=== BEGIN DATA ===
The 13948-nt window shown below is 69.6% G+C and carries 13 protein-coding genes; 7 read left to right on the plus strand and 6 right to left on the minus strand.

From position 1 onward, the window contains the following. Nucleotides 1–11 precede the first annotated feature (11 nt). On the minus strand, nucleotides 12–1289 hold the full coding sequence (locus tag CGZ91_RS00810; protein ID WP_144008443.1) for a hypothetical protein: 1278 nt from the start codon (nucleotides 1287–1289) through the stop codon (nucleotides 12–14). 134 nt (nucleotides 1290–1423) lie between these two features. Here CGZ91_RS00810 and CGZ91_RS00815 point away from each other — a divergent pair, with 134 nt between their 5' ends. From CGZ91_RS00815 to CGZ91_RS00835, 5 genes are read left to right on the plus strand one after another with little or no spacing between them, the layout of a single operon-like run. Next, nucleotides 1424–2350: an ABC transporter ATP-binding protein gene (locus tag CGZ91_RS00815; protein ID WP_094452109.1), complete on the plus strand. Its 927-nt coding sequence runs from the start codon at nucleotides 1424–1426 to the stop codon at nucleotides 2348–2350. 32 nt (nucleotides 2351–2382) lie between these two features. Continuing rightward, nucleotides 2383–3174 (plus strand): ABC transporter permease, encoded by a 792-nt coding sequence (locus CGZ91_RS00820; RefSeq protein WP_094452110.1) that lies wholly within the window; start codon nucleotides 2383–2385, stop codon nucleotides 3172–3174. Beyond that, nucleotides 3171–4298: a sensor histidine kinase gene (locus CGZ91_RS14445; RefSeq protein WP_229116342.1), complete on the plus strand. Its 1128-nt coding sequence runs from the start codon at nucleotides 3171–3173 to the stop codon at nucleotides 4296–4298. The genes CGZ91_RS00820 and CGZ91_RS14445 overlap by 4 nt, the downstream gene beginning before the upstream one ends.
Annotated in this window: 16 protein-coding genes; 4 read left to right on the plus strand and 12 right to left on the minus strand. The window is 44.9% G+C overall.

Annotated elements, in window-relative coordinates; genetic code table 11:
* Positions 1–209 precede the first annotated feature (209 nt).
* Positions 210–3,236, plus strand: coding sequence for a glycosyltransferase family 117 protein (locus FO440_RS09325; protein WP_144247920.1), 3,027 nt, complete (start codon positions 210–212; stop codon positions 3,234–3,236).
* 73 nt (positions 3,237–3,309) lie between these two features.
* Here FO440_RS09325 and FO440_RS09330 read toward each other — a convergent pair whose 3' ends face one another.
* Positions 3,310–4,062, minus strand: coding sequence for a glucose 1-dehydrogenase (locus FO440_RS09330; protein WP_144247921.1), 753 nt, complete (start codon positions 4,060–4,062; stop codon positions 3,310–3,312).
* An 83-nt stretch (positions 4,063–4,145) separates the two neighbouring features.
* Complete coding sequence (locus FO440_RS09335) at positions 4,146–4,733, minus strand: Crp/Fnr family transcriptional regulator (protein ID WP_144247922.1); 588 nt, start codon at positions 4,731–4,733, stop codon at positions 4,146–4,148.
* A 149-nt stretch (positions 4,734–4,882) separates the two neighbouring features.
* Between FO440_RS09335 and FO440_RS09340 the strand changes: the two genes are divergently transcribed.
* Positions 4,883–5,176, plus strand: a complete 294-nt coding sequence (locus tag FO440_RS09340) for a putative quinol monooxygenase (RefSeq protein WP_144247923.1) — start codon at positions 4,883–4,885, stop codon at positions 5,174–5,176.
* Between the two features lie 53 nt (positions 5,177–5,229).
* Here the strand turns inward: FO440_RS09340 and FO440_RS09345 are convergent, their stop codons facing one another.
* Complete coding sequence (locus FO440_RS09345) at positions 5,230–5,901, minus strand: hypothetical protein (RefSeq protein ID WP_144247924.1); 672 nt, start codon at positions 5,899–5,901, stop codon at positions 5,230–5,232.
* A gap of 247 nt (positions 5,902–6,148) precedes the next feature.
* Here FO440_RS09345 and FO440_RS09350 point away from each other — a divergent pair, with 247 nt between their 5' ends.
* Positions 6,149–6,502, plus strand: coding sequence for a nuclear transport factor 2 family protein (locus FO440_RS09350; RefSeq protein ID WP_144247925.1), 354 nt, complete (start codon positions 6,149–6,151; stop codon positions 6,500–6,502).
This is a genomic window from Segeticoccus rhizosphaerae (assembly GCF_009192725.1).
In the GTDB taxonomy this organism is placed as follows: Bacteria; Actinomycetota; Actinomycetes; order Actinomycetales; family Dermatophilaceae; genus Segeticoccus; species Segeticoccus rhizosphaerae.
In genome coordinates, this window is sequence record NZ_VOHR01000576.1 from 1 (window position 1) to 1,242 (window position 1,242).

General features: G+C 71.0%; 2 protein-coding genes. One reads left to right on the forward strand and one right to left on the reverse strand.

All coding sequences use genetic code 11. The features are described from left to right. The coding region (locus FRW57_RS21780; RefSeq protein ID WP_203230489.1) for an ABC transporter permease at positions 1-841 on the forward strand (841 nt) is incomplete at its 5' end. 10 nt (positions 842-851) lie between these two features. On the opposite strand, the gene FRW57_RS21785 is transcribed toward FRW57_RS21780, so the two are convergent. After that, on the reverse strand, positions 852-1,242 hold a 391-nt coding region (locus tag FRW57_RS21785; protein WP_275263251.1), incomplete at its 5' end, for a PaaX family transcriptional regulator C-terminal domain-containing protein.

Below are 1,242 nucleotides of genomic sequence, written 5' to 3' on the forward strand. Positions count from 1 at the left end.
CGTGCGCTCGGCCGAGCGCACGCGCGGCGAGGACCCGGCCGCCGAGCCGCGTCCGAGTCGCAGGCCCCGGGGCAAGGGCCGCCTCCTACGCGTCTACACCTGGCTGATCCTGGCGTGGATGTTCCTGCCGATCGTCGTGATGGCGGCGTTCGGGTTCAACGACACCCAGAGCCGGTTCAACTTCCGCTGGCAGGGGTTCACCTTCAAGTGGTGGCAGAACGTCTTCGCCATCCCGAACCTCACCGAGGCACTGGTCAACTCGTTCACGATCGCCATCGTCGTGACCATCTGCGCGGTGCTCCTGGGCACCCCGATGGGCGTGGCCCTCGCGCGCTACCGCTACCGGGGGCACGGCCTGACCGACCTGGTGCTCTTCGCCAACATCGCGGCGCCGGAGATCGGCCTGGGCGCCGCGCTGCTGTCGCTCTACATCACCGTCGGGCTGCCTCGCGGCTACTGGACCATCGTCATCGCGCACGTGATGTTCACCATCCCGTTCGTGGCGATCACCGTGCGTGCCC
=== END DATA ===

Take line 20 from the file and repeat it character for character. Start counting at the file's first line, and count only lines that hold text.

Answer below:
* Positions 6,149–6,502, plus strand: coding sequence for a nuclear transport factor 2 family protein (locus FO440_RS09350; RefSeq protein ID WP_144247925.1), 354 nt, complete (start codon positions 6,149–6,151; stop codon positions 6,500–6,502).